I looked at these occurrences in the context of people’s arguments, “Didn’t these women know they will become pregnant, before engaging in a sexual relationship?”, “Isn’t something called contraception available?”.Yes, they were definitely aware. But have we forgotten how rules and norms of a patriarchal society work for women? How much autonomy did these women have in controlling their sexual lives? Does the societal norms that govern ‘her’, a woman’s responsibility towards her spouse in a marriage, permit her to deny sexual intimacy or use of contraception against her spouse’s wishes? How much control did she have over her reproductive desires, number of children for instance, or use of contraception? Would the available modern contraceptive method of her choice be acceptable to her spouse? If she chooses to have these controls what are the likely consequences in her daily and future life? Unless and until one is prepared to explore the answers to each of these questions, it is unfair to form an opinion and oppose women’s decisions, choices and services they need.
Government’s aim is to promote use of contraception, especially PPIUCDs and PAIUCDs, sterilization and injections to control ‘population explosion’. Doctors in public sector are known to make services conditional on contraception acceptance. Many young women aged 20-35 years I spoke to never wanted to have more than one or two children or at most three children, irrespective of their education and economic status. These women were responsible, committed to their children and families but given that they had no decision-making autonomy either at home or at the service provider’s, they were often helpless and had to resort to unsafe, clandestine methods to meet their needs. These are sometimes known to even cost some of them their health and life.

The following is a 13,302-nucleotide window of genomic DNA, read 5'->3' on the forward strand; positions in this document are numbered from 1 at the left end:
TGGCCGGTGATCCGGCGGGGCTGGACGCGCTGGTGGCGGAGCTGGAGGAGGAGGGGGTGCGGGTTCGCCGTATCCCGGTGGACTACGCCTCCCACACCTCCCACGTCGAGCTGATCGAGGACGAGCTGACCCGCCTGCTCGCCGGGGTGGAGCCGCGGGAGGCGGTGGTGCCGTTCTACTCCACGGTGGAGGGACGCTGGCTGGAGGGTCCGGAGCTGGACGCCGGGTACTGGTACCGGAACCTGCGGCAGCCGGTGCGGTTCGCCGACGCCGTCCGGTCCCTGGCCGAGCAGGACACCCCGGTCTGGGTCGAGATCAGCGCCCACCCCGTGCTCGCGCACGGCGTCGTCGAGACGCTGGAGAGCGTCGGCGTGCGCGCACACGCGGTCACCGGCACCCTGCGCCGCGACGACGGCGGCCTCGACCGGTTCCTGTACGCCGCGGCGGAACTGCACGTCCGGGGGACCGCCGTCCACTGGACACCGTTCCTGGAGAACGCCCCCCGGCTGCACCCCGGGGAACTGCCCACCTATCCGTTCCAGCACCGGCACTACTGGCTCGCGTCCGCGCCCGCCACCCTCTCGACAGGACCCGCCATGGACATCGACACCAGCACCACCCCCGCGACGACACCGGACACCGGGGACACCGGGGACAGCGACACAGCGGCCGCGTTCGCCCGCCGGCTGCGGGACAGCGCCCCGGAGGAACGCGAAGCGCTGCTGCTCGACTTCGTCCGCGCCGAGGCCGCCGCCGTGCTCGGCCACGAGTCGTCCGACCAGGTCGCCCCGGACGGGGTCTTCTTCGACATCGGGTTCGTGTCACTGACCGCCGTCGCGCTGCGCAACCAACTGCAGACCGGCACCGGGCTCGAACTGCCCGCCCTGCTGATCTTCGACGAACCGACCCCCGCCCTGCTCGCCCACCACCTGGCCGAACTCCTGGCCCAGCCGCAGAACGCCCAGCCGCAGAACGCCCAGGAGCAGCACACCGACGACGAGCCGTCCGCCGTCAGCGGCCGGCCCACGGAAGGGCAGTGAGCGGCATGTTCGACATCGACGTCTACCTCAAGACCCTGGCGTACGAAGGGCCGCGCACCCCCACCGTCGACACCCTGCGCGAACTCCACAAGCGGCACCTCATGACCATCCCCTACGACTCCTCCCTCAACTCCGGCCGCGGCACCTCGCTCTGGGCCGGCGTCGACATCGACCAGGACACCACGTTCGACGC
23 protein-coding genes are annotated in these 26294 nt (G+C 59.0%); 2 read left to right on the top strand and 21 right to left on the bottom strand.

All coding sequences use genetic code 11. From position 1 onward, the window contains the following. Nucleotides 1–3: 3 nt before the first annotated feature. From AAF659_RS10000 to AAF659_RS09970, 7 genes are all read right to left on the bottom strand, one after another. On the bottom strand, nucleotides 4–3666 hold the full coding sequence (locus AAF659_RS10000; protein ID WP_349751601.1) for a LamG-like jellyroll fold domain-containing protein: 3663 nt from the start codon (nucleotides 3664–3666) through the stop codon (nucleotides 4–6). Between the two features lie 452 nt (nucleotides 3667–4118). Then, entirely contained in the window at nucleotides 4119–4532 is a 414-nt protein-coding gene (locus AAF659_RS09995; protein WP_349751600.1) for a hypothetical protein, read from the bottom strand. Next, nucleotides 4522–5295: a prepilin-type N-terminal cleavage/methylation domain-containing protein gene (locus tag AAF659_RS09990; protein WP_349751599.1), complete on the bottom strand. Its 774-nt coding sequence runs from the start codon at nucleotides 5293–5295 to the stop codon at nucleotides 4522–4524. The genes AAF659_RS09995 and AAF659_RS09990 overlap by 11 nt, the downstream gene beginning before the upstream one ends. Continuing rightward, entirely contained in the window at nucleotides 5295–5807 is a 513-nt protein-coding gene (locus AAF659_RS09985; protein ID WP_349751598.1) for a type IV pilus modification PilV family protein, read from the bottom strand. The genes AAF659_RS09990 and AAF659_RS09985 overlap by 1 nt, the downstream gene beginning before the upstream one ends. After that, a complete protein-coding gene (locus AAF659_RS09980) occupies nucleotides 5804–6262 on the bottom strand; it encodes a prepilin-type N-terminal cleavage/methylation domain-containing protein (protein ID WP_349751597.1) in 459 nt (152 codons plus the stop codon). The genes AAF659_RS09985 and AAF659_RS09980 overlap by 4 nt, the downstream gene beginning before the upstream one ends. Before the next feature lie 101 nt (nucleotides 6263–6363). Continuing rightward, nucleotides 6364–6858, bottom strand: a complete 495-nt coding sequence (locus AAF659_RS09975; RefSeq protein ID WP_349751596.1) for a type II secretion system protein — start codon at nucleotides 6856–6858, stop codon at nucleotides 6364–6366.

Women find it difficult to share their private experiences and lack of autonomy in sexual life with doctors. As one of them said, “How can I exactly tell the doctor what happens within the four walls of my house when I say ‘NO’ to my husband for sex….all the bad and abusive words he calls me, the hitting and slapping…the doctors want my husband’s permission to do abortion…with my husband standing next to me what do I tell?”.
I came across a number of life stories where intersection of their personal bodily experience, family circumstances, socio-economic conditions, domestic violence defined their lives and institutional norms and might during service seeking defined their choices. There is a need to change the narrative. To begin with there is a need to spread awareness that abortion is conditionally legal and then we need to sensitize providers, lawmakers to the lived in realities of women. Humane, respectful and empathetic services is all that women are seeking.
Acknowledgement: With support from Dr. Alka Barua, Abortion theme leader and steering committee member CommonHealth
For more information about CommonHealth’s work on Abortion, please visit our website at http://www.commonhealth.in